Magnolias in flower usually draw lots of attention in the spring and early summer, but magnolias in fruit are equally show-stopping. Watching the fruits mature and split open to reveal gorgeous pink, orange, or red seeds should be part of every magnolia-lovers annual rituals. The key is to catch the moment when each of the many seed chambers (follicles) opens to reveal one or two beautiful seeds. In just the past few days, several magnolia species have been dazzling at the Arnold Arboretum.

Magnolia Seeds Friedman
Ned Friedman

Once the follicles open to reveal the seeds (upper left and lower right images), the pink to red (or even green) outer fruiting structure rapidly fades, turns brown, and shrivels (upper right and lower left images). I am always amazed by the number of seeds that seem to go begging for a bird to consume and disperse them at the Arboretum. Perhaps there are tastier items on offer in a landscape that hosts roughly 2,100 species of temperate woody plants?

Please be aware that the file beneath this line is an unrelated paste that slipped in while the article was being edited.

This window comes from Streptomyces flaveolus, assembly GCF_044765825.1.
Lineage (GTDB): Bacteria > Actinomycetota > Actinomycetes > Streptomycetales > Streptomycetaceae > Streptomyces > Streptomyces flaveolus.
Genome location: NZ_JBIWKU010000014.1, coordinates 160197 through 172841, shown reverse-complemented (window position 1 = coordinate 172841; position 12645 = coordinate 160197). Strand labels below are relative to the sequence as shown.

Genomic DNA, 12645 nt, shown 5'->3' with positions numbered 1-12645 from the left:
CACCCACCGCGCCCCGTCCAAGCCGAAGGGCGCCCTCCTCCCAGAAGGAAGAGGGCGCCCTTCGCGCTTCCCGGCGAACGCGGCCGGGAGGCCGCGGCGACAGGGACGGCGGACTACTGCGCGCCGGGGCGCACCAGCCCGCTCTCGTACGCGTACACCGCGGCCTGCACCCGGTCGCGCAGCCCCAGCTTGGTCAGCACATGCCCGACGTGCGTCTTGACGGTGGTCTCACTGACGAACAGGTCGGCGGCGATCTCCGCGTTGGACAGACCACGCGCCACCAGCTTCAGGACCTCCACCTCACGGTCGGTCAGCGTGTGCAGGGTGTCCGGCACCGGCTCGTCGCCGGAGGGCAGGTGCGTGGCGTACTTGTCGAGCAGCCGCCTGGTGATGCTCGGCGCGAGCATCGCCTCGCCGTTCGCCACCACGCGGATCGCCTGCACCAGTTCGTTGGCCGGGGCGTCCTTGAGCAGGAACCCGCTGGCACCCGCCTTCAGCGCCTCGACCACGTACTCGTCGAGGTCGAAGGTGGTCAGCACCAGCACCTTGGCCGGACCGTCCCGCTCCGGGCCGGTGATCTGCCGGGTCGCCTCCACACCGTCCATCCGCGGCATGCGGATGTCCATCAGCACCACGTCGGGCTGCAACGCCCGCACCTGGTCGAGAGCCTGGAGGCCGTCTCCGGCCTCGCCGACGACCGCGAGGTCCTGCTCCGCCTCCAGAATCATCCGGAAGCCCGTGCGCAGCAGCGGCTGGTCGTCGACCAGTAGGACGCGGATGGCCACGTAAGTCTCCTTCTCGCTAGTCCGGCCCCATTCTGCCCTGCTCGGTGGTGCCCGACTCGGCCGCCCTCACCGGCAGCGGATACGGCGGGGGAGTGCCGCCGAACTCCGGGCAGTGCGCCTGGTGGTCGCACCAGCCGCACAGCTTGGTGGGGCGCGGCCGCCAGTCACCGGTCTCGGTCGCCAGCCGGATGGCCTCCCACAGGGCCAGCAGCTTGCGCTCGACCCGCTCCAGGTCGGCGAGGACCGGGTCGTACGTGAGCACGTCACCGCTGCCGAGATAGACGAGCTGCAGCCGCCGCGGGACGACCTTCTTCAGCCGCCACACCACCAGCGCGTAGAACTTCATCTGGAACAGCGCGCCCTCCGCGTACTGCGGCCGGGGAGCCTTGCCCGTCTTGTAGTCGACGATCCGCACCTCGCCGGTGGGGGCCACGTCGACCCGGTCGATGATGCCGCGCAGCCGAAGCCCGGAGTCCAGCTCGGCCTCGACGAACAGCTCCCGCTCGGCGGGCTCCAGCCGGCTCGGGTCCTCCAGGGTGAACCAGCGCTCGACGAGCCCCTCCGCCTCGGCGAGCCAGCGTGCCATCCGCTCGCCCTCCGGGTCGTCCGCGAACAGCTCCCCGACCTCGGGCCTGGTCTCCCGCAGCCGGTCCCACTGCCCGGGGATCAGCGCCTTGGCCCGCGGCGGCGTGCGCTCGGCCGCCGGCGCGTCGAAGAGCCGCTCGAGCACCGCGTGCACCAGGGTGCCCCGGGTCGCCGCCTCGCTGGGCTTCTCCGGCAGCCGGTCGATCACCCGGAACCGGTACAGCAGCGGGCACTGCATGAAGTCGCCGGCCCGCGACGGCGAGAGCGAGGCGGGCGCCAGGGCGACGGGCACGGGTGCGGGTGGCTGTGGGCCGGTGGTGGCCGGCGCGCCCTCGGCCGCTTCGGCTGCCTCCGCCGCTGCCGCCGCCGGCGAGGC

Clockwise from top left: Magnolia macrophylla ssp. macrophylla, bigleaf magnolia, 960-89*AMagnolia macrophylla ssp. ashei, dwarf bigleaf magnolia, 396-96*BMagnolia stellata, star magnolia, 808-60*AMagnolia acuminata, cucumber tree, 334-2011*A.

To see magnolia fruits and seeds for yourself, head to the heart of the magnolia collection at the Arboretum (it surrounds the Hunnewell Building). Typically, there are only modest numbers of fruits on each tree (and indeed, some trees will not have any), but look carefully and you will be rewarded. Then head to the hickory collection near the Centre Street Beds, where bigleaf magnolias abound in the understory.